We would argue that a smooth audio stream is the most important on a Zoom call, so if your internet upload is below 5Mbps (as mentioned above) just disable your video and keep all that upload for the audio.
1. Control your environment and make sure that you are signing into a Zoom call in the most quiet space possible.
2. Buy an external usb microphone to dramatically improve your sound quality. There will be a mic out there for all budgets, and even a basic one for as little as $30USD will be a huge improvement. If you are looking to level up your digital presence, we recommend an external mic as the first step.
In this era of selfies, we have all come to understand the importance of ‘good lighting’ and how it can change how we look through the camera lens. If you are not looking to upgrade to an external camera, as we will come to below, by giving some attention to how you are lit you are sure to see some good results.
1. Natural lighting is always useful and a wonderful source, just as long as it is actually lighting you (the subject). This may mean you will have to move your desk or space so the window is in front of you and natural light is falling on you. If you are trying to light yourself with just natural lighting, don’t put the source behind you.
2. Use external key lighting to light your face. We know that ‘ring lights’ have become popular, but we recommend just any desk lamp or standing lamp that will provide a diffused, even light source across your face. You will have to experiment with the position of the lamp, but at an angle, above and slightly to the side is always a good start. You don’t want any dramatic or unflattering shadows across your face.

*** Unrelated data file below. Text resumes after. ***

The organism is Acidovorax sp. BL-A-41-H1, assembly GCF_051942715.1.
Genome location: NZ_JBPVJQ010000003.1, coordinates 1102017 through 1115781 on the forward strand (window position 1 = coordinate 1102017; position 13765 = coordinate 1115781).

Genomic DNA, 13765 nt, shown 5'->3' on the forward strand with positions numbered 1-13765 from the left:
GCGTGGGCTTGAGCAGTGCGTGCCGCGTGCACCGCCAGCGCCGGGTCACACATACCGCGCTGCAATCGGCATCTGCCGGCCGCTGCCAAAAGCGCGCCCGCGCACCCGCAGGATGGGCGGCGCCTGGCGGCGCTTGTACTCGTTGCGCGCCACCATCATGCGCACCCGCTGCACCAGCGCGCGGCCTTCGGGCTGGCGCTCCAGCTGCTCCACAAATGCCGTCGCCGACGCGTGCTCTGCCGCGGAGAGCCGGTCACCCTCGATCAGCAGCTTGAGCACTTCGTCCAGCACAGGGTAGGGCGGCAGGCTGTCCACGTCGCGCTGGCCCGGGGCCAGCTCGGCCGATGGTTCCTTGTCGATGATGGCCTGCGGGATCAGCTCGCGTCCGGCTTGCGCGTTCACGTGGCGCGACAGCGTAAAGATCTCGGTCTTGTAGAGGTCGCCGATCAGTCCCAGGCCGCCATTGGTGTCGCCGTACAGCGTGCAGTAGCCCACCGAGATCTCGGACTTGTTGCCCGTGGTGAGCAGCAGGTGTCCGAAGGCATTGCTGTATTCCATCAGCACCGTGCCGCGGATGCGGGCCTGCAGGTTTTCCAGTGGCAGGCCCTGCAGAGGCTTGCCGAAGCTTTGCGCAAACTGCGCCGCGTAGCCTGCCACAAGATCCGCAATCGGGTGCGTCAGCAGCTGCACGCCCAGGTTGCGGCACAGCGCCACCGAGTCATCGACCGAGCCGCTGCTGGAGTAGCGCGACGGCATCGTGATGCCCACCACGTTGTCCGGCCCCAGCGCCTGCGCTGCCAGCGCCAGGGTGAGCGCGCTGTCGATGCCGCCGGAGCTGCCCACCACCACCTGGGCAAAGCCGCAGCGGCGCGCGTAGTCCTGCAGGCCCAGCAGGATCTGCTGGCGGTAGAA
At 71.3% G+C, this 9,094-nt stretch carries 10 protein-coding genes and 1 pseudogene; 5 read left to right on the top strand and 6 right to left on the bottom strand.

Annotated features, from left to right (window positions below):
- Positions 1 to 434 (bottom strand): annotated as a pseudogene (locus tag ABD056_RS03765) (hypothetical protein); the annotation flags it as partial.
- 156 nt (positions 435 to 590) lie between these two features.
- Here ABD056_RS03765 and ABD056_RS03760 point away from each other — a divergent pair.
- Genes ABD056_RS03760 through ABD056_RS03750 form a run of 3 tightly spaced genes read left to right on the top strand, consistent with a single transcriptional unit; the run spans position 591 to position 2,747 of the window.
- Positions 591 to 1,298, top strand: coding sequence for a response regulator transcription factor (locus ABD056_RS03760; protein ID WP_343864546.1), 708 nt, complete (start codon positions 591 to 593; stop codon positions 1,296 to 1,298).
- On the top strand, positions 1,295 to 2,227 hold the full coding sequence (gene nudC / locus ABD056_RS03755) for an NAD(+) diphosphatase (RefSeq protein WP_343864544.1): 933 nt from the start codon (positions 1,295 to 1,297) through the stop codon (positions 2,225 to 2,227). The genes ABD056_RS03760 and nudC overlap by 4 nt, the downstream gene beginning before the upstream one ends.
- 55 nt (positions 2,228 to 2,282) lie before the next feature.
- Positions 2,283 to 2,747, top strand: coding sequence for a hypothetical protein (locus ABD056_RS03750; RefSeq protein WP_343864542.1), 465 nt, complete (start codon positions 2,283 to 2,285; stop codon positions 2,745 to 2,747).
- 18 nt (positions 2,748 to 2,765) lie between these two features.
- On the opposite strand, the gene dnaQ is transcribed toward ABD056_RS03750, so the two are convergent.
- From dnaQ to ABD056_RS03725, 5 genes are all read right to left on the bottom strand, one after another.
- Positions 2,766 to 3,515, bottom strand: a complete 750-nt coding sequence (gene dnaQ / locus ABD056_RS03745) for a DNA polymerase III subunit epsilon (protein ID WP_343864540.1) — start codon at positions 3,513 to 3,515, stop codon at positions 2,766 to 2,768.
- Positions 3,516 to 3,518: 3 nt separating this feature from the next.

3. Use external accent lighting to light your background. This is an extra if you really want to get serious about how you look on Zoom. Using a smaller or softer light to illuminate your background will provide depth, create a warmer environment, eliminate any harsh contrast between the foreground and the background, and really allow your face to shine.
If you are not looking to buy an external camera, it is worth checking your Zoom and computer settings to ensure that your in-built computer camera is working at the best to its ability.
1. Check the camera settings on computer / laptop, and depending on what you have you may be able to adjust the quality
2. In Zoom follow zoom.us > Preferences > Video and make sure that the HD is ticked, and you can also use the ‘Touch up my appearance’ function, as well as the ‘Adjust for low light’